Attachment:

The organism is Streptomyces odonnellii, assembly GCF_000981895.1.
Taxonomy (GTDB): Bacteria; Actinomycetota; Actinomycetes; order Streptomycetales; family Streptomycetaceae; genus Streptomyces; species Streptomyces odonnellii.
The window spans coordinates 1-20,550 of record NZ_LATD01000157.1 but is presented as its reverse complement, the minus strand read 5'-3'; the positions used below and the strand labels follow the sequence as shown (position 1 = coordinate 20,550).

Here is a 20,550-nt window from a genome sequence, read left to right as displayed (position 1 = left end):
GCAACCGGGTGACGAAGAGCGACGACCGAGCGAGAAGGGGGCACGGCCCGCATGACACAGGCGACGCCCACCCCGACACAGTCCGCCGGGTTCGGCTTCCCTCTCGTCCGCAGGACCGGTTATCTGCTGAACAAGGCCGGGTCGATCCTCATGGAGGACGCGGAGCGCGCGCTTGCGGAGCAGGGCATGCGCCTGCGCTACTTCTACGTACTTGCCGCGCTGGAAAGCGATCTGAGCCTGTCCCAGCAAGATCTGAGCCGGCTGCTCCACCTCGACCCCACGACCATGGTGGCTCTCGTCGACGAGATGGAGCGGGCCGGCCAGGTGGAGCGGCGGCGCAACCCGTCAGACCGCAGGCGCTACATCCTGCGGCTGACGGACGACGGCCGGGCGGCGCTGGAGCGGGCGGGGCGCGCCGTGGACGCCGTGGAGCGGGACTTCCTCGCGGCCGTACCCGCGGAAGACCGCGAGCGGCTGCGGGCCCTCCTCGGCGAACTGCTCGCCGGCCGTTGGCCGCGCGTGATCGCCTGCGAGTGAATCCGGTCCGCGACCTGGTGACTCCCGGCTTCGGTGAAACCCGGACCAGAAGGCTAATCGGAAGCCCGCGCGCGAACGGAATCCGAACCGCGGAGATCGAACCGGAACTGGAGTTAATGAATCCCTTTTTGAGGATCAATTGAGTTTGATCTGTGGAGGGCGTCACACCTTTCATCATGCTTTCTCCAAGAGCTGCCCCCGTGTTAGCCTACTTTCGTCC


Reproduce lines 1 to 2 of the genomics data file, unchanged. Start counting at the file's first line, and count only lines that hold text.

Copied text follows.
The organism is Streptomyces odonnellii, assembly GCF_000981895.1.
Taxonomy (GTDB): Bacteria; Actinomycetota; Actinomycetes; order Streptomycetales; family Streptomycetaceae; genus Streptomyces; species Streptomyces odonnellii.